Business partners tell IBM they want social media education – DMNews

Nearly three-quarters (74%) of IBM’s business partners told the company they realize the number of social media outlets is growing, precipitating the need for them to increase their educational scope in that area.

The companies told IBM they are seeking training on specific social media tools, like RSS, Facebook, Twitter, wikis, videos and setting up networking communities to engage with partners and customers, according to an IBM social media survey.

So, I’m still sealed in my bunker getting through work, but I just spotted this gem courtesy of @wiredprworks. Last year I really did think social media would start to decline but that might have just been my perspective having been ‘in’ social media for a while already. I was wrong, but happily so. This year things really do seem to be taking off. This is anecdotal I know, but I have a lot of people banging on my door for social media of all sorts – consultancy, training, advice – whereas last year it was extremely quiet. And it does seem that my anecdotal evidence is being replicated by just about every curve I see. They’re all up. Everyone wants a piece of it. Including, it seems, most of IBM’s business partners.

TouchGraph | Products: Google Browser

Products: TouchGraph Google Browser

Use this free Java application to explore the connections between related websites.

Try it now! Enter keywords or a URL, and click ‘Graph it!’ See
Getting Started below for more details.

This could be a gloriously irrelevant toy or a hugely useful tool. I’ve only just come across it so I’m not sure. If it works, it could be creating influence maps on the fly for any given topic. I just tried it with ‘social media’ and whereas it mosly listed social media sites (eg YouTube, Twitter etc) it did throw up some interesting results. Definitely worth a look, even if you just want to look at the pretty graphics or impress clients with them in Powerpoint presentations.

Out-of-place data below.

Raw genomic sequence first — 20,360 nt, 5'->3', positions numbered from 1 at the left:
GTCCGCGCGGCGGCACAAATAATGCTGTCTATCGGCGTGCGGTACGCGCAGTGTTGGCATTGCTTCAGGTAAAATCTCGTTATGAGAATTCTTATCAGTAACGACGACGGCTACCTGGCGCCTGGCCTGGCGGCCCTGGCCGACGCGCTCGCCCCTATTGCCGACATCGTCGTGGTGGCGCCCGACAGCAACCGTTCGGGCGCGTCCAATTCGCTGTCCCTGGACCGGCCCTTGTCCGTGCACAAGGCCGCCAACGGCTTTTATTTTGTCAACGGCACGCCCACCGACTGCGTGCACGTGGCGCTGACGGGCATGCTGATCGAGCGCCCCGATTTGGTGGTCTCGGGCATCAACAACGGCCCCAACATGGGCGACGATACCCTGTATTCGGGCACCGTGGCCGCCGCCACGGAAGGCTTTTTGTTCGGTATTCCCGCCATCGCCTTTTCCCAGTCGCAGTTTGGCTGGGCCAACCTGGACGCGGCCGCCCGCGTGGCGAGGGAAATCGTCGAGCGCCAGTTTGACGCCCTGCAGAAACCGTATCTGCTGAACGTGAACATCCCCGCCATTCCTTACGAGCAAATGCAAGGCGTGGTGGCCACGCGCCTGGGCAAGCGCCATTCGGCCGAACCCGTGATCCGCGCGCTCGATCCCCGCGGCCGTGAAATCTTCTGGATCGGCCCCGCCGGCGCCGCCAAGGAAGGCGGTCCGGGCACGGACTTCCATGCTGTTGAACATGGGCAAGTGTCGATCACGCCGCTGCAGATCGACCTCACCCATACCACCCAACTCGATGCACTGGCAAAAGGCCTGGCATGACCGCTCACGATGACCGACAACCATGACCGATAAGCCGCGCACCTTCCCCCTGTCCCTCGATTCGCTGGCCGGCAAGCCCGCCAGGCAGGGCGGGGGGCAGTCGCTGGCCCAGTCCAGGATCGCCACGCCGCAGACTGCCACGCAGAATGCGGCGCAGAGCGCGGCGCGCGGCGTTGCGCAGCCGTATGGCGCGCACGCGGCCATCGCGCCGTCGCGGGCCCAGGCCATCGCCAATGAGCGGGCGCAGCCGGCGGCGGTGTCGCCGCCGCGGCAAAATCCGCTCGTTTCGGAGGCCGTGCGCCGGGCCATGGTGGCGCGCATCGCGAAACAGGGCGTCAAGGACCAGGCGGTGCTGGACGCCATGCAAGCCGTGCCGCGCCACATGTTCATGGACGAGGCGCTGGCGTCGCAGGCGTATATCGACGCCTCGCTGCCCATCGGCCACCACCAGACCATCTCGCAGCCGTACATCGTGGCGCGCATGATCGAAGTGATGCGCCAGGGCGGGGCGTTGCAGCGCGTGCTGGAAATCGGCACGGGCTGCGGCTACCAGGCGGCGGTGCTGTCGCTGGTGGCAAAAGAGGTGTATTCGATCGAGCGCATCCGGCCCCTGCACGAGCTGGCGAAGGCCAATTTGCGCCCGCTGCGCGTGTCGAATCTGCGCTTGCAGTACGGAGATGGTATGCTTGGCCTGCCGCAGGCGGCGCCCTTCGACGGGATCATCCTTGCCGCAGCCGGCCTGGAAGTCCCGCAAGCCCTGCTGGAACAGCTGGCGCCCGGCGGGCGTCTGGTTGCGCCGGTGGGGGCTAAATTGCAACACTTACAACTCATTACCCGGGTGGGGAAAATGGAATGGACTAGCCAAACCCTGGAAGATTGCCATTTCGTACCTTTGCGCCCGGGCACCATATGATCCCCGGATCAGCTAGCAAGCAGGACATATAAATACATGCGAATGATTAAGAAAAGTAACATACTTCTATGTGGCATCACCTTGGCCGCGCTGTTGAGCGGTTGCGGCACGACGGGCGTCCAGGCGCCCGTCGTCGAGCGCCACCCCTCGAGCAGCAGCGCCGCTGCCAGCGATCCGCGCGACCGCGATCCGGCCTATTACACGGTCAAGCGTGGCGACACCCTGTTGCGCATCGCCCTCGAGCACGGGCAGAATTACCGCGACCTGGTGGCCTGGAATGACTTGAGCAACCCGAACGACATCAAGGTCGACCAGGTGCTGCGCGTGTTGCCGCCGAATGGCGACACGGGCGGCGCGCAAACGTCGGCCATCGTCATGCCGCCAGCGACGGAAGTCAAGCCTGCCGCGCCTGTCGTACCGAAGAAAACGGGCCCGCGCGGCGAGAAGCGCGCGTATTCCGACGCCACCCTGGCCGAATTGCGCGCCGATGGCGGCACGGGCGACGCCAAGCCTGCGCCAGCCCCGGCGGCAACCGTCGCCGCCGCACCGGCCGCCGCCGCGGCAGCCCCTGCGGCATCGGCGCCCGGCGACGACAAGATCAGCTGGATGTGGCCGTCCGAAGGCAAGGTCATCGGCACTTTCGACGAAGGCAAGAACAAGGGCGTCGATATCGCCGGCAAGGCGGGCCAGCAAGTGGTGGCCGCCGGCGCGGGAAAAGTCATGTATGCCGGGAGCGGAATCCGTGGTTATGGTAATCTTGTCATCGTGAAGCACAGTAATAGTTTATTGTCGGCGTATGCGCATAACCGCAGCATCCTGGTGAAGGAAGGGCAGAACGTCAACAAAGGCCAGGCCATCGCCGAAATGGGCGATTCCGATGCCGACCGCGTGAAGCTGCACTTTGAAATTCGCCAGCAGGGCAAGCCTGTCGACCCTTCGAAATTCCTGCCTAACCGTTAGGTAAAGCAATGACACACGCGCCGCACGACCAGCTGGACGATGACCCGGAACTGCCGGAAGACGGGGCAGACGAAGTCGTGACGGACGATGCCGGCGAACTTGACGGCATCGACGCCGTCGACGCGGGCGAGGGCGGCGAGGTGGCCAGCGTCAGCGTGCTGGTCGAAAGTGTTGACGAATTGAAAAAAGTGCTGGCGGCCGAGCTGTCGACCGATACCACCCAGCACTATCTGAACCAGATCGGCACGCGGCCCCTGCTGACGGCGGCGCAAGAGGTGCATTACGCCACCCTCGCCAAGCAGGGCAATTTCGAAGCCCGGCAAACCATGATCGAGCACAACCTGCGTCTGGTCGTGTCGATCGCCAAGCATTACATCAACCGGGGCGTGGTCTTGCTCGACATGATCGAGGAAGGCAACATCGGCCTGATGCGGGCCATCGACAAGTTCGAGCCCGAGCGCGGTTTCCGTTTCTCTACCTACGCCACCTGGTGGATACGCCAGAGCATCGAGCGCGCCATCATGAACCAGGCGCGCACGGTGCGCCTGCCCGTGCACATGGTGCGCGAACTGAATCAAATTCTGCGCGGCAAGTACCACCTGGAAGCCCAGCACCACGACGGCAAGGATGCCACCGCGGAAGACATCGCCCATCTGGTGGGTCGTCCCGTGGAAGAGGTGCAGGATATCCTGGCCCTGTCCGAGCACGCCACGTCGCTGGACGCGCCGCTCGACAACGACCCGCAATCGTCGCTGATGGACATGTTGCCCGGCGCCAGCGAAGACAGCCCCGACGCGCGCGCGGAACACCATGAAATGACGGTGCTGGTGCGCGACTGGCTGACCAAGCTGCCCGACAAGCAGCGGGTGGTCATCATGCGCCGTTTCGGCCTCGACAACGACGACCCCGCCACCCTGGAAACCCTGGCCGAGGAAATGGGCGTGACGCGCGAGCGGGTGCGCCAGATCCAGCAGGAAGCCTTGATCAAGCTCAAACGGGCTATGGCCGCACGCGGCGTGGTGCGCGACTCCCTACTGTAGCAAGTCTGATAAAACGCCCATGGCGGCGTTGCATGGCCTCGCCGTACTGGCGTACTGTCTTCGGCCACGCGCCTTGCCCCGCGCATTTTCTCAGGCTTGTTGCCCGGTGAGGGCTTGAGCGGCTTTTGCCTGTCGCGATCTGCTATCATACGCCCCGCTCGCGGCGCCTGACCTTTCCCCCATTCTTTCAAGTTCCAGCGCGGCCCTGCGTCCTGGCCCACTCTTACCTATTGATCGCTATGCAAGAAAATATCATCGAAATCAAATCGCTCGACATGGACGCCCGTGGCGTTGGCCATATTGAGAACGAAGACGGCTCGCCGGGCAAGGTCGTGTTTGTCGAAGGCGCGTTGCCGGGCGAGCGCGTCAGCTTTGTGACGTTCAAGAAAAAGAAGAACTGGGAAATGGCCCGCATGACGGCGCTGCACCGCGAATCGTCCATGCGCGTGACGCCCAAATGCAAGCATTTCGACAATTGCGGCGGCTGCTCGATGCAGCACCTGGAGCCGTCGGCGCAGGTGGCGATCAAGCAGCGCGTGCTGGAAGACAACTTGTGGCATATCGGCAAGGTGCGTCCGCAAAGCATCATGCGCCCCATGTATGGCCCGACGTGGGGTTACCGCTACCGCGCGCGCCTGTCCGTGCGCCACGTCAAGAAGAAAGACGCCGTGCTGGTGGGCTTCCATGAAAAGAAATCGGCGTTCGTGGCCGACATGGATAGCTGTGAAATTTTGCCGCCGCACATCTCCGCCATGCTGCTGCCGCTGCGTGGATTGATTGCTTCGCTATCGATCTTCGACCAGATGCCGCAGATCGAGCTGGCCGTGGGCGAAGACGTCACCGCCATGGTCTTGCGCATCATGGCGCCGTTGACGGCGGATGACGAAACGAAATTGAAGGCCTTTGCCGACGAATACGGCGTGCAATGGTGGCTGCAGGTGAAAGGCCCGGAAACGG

PR? Essential? Blogs? From a Ragan tweet to a Cooper post via good old-fashioned email.

Today I saw an interesting tweet from Mark Ragan of Ragan Communications. He pointed to a list of ’25 Essential PR Blogs’.

This piqued my interest for a number of reasons.

Firstly, I have a bit of form when it comes to lists of PR blogs. I used to curate the PR Friendly Index, in which I attempted an evolving, transparent methodology in which to rank the PR blogs that I read. I learned a lot from doing this and, incidentally and completely honestly, got a lot more attention for doing this than I ever anticipated.

Moreover, I was interested in two critical words: essential, and PR. Because what I learned through the PR Friendly Index was that, while my list tried to remove the subjectivity as much as possible – given that, accepted, it was my own reading list to begin with – I keep coming across other lists that have little or no objectivity at all. So ‘essential’ interested me.